CBS CA 281.199 (Netherlands, 17 Jun 1963)
A Wini Wini (Tamouré)
B Losing You
The tamouré was a Tahitian dance rhythm first popularized by a French colonial soldier from Tahiti named Louis Martin, who wrote a song with this “nonsense” word as its chorus. (It was nonsense to Tahitian speakers, at any rate. Apparently, tamouré is the name of a fish from the Tuamotu Islands. Whether Martin was familiar with the Tuamotu word or whether this is pure coincidence is not known.) In 1963, an all-female studio group called Die Tahiti-Tamourés had a hit in West Germany with a tune called “Wini Wini” that used this rhythm, composed by the schlager team of Monique Falk (writing under her pseudonym, Heinz Hellmer) and Wolf Petersen.
Don Costa is probably best remembered as Frank Sinatra’s longtime conductor and arranger. Costa’s take on “Wini Wini” is just one of many cover versions released at the time in Germany and the Netherlands to capitalize on the tune’s success. Columbia also released Costa’s recording in America—a last gasp attempt to milk the already waning exotica craze—where it had zero impact. The presence of this 45 on the sleeve of Mayada’s own record points to the fact that it informs the B-side of her disc.
Columbia C 22 394 (Germany, 1963)
A Summer Holiday
B Dancing Shoes
Cliff Richard was the most successful of the several attempts by the British recording industry to find a home-grown replacement for Elvis Presley. Like Elvis, however, by 1963 Richard had already made the transition from rock star to milquetoast crooner, as the dominant model of rock stardom was fast shifting to the Beat combo. The A-side of this record, “Summer Holiday,” was the theme tune to the film of the same name—in which Richard also starred—and was a number one hit in Britain that summer.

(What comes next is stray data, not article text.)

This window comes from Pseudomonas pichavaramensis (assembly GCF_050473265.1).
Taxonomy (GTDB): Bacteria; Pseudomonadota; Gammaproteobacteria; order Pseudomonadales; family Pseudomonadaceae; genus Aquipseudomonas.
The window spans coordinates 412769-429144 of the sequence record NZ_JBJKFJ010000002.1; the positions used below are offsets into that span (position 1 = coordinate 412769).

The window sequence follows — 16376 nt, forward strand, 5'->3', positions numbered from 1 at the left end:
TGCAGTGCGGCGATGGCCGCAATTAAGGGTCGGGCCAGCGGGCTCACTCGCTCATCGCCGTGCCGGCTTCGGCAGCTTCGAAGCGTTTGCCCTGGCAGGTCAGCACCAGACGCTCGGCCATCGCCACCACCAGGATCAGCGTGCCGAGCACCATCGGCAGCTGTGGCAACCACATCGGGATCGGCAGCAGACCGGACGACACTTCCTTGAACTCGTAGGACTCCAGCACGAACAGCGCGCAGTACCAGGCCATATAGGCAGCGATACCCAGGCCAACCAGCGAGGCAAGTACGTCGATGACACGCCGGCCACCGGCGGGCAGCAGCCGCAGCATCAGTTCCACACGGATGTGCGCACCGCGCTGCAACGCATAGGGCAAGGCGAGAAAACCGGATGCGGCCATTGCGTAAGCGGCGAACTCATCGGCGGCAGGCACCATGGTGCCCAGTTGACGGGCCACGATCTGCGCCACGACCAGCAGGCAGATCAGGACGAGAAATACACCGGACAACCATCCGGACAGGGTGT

Columbia C 22 072 (Germany, 1962)
A The Young Ones
B We Say Yeah
In the early 1960s, Columbia Records’ German division issued a generic die-cut sleeve for Cliff Richard’s singles. It bore a large photo of Richard on its left side, a reverse image of the one found on his 1961 LP, Listen to Cliff! In its upper right corner were small images of the German versions of two of Richard’s other albums for the label, Cliff’s 21stBirthday (1961) and Cliff Sings for the Young Ones (1962). The edge of this sleeve can just be made out, resting beneath the “Summer Holiday” single. It is likely that Columbia used it for other releases as well, but I have only ever seen the sleeve housing the theme song to Richard’s film The Young Ones, so identifying this as the disc on the cover of Mayada’s record is admittedly a guess. The fact that this and the Cliff Richard 45 mentioned above are both from film soundtracks is probably no accident. In the 1960s, Beirut was cinema mad and films from Egypt, Hollywood, and Europe were regularly shown.
Brotherphone BP 135/136 (Lebanon, 1963)
A Hully Gully